Knowing what financial personality trait you have can help you minimize your self-talk and propel you into understanding and maximizing your investing strengths.
You may have been on the sidelines for some time—following the market and watching it go up, down and sideways. Pundits tell you now may be the best time to get into the market, while others tell you to get out.
Dilettante investors may jump in with both feet first, not caring or knowing what the investing temperature is, while pedantic investors decide to put in one toe at a time. Additionally, some investors exhibit alacrity with their investing decisions—usually after getting a "hot tip" without any knowledge of what they are doing or why. Conversely, some decide to weather the storm of uncertainty and stay the course, while others bail on the market and mumble to themselves never to return.
Unfortunately, scenarios such as these—although appearing extreme to some—play out on a daily basis. After the financial wounds are licked or financial gains are exuberantly exclaimed, perhaps it is the investor's psyche of self-talking that is explaining his or her decision.
In Psychology of Investing (4th Edition), John R. Nofsinger, a finance professor at Washington State University, wrote:
"An old Wall Street adage states that two factors move the market: fear and greed. Although true, this characterization is far too simplistic. The human mind is very sophisticated, and human emotions are very complex. The emotions of fear and greed just don't adequately describe the psychology that affects people."
Investor type and you
The psychology of investing, or behavioral finance, is a topic researchers are delving into, with investors and financial professionals paying attention to the findings and results.
In essence, why do investors do what they do and then react to what they experienced in so many different ways? According to Morningstar’s Stocks 400 investing classroom (Course 407):
"As much as anything else, successful investing requires something perhaps even more rare: the ability to identify and overcome one's own psychological weaknesses."
What terms are used to help describe an investor's mental preponderance to investing? These include: overconfidence, selective memory, self-handicapping, loss aversion, sunk costs, anchoring, confirmation bias, mental accounting, framing effect, and herding.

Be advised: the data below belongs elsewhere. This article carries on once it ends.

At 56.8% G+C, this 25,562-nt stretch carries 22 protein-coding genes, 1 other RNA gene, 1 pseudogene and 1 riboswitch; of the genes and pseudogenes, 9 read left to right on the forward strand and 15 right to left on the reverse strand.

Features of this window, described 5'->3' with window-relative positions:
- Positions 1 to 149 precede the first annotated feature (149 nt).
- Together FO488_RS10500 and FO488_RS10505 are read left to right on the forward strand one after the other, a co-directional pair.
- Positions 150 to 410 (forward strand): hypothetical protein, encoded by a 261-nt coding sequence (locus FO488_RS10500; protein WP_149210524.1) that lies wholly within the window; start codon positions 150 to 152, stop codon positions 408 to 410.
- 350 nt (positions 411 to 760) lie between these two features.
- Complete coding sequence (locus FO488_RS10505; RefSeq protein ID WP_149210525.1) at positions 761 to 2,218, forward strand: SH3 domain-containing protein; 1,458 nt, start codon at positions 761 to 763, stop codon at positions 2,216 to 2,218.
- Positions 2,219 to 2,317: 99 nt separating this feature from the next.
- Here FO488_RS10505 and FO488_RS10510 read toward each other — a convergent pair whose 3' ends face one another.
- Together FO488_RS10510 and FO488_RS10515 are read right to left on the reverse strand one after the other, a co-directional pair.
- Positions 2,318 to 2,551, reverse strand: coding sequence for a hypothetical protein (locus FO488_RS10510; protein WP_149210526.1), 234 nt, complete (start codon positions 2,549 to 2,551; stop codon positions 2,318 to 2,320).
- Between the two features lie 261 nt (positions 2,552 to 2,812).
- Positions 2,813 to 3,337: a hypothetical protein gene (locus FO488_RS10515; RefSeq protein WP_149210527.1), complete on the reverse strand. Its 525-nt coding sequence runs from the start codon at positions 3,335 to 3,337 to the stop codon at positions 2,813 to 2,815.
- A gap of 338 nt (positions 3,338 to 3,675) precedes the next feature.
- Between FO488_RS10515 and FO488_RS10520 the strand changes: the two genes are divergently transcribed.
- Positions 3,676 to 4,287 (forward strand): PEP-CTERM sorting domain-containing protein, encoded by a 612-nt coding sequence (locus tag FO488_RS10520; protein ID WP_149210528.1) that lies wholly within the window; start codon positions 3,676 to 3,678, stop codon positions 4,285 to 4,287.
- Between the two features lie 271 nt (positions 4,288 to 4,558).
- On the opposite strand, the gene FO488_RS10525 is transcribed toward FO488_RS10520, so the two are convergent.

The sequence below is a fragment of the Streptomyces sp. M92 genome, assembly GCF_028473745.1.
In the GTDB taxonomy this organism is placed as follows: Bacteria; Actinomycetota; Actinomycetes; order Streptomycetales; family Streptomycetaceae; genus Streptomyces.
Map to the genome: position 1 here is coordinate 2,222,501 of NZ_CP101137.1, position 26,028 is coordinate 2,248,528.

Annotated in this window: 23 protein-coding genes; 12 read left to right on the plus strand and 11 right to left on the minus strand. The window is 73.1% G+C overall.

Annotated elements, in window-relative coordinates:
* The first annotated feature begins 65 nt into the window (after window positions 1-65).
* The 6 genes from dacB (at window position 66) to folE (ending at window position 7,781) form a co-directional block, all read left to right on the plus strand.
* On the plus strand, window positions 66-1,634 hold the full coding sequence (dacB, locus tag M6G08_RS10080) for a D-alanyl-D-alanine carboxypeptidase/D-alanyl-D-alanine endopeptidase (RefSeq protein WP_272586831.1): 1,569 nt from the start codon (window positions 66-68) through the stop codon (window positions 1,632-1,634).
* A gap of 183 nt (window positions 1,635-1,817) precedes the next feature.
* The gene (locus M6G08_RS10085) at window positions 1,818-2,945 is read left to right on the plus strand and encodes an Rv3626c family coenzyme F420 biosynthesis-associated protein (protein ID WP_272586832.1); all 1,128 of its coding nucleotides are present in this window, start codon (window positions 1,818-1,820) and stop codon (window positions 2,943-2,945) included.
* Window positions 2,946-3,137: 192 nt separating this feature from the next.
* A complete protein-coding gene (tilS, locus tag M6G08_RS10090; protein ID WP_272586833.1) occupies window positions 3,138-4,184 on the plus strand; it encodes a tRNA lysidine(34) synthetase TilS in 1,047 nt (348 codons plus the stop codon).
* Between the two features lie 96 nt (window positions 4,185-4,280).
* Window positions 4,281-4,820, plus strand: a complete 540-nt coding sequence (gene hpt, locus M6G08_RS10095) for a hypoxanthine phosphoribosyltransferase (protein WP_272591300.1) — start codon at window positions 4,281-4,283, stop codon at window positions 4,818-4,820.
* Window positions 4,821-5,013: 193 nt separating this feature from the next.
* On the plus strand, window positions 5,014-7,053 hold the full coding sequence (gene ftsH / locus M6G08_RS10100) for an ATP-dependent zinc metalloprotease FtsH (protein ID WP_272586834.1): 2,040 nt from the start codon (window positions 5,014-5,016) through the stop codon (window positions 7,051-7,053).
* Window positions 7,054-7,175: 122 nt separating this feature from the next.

Amazingly, investors, if successful even one time, think doing the same thing may yield the same results. This mantra does not seem to be realistic given that markets are prone to financial shifts for a multitude of reasons and, at times, for no obvious reason at all. Even the most conservative investor who keeps cash in a CD to minimize market risk, is still exposed to risk, albeit a different type—inflation.
Any investment whether conservative to aggressive has risk and every investor is exposed to some form of it. The key is to mitigate the risk and attempt to maximize the return and do this within an agreed to investing tolerance.
You think you know
Investors have their own thoughts of what investing means and how to do it. In reality, investors may not have a clue of what an asset class is or how one class relates or interacts with another type of class.
For example, how does a gold stock fair when placed in a portfolio with large-cap stocks and bonds? What effect does inflation, changing interest rates, or political unrest overseas have on portfolio asset class holdings? What strategy does an investor have in place to help decide to hold, sell or buy additional assets-the same or different-for their portfolio?
Knowing what financial personality trait you have can help you minimize your self-talk and propel you into understanding and maximizing your investing strengths. There are those self-motivated investors who, once understanding their own psyche, can move in a positive direction and be content with their decisions—good or bad. Others, even after realizing their investing preponderance and limitations, may decide to consult and work in conjunction with a financial fiduciary (i.e. a certified financial professional), whose primary responsibility is always doing what is in the best interest of the client.
Being honest with one's self and taking a life inventory of current situations and anticipated changes allows for a realistic approach to investing and establishing goals across the board and in all facets of one’s life. Whether financially self-directed or working with an adviser, transparency, full-cost disclosure, knowing your goals and expectations, being realistic with results, and understanding your financial personality traits make for a good combination in achieving your bottom line results without second guessing yourself.
Andrew Carnegie said, "Anything in life worth having is worth working for."
Proper financial planning allows your investments to work for you, and you reap the reward of prudent investing. Slow and steady may be boring for some and welcoming by others. It is your money and you have the right to invest it anyway you chose or not.
Realizing the inherent risks of any investment, no matter how benign in appearance or outlandish in its claims of success, the choice is yours. Choose wisely, know your personality trait and ask for help if you think prudent.
H. William Wolfson, DC, FICC, MS, MPAS is a financial consultant and advisor. After passing the rigorous Certified Financial Planner examination, Dr. Wolfson obtained a Master of Science in Personal Financial Planning from the College for Financial Planning. He was subsequently awarded by the College a Master Planner Advanced Studies. Dr. Wolfson is a member of the Financial Planning Association (FPA). Dr. Wolfson retired after 27 years of active practice and remains active volunteering his expertise to the continued education and success of professional colleagues and investors. Dr. Wolfson may be contacted at email@example.com.